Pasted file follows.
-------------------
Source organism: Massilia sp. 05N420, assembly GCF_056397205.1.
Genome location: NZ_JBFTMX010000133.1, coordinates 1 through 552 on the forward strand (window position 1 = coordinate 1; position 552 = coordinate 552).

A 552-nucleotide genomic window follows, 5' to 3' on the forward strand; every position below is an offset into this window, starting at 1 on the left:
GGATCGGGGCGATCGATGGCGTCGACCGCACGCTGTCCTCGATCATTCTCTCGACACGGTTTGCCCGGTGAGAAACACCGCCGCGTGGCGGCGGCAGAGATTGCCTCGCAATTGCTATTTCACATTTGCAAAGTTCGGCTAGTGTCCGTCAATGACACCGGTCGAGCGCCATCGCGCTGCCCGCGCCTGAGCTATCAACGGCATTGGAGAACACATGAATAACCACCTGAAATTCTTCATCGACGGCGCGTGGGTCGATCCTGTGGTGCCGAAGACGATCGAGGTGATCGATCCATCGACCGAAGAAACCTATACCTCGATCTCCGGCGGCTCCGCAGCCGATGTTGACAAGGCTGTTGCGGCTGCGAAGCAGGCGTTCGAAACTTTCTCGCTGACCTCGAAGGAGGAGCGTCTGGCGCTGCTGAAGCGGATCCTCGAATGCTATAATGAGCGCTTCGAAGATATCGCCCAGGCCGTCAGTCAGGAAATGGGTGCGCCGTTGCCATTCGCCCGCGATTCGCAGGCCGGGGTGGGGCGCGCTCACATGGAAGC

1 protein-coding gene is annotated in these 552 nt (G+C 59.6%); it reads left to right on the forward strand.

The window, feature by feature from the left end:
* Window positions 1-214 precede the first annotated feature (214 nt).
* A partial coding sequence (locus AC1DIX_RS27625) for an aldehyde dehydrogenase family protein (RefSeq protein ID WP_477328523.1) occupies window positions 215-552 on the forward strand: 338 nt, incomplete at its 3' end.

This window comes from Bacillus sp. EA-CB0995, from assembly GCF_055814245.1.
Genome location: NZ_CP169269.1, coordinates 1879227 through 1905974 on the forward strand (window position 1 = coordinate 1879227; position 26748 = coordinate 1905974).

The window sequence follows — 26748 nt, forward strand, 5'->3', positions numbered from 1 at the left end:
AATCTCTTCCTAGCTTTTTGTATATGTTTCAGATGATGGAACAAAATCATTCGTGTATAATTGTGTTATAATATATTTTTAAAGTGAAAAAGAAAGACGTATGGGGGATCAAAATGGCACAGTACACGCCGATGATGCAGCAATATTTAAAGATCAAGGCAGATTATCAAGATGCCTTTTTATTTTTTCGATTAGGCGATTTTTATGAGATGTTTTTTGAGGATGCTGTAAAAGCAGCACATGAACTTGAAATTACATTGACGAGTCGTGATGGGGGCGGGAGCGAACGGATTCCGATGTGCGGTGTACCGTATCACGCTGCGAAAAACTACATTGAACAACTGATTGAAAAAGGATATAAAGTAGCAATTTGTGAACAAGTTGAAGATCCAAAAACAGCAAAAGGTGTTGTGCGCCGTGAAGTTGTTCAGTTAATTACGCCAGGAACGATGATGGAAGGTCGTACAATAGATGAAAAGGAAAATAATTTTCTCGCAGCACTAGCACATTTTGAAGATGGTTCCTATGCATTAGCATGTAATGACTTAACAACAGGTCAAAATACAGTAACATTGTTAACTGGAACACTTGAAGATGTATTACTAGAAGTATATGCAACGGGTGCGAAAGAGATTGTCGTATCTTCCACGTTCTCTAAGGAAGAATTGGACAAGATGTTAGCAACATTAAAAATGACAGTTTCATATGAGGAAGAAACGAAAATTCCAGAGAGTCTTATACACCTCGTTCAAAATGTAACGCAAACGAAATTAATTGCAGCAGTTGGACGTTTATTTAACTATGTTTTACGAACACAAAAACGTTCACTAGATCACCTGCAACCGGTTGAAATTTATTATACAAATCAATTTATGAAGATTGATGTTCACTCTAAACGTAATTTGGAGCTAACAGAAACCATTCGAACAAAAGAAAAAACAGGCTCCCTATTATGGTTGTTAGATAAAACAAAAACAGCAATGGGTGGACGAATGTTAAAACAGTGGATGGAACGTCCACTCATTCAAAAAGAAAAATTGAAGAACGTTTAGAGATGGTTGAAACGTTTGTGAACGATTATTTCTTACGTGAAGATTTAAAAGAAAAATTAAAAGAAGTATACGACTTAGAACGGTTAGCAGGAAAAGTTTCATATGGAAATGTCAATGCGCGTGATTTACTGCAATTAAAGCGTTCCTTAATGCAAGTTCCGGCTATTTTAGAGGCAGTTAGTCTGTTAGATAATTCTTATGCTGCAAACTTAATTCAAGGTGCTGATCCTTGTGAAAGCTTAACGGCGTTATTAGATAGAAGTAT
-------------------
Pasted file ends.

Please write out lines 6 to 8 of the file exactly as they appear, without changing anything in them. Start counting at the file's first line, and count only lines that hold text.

The window, feature by feature from the left end:
* Window positions 1-214 precede the first annotated feature (214 nt).
* A partial coding sequence (locus AC1DIX_RS27625) for an aldehyde dehydrogenase family protein (RefSeq protein ID WP_477328523.1) occupies window positions 215-552 on the forward strand: 338 nt, incomplete at its 3' end.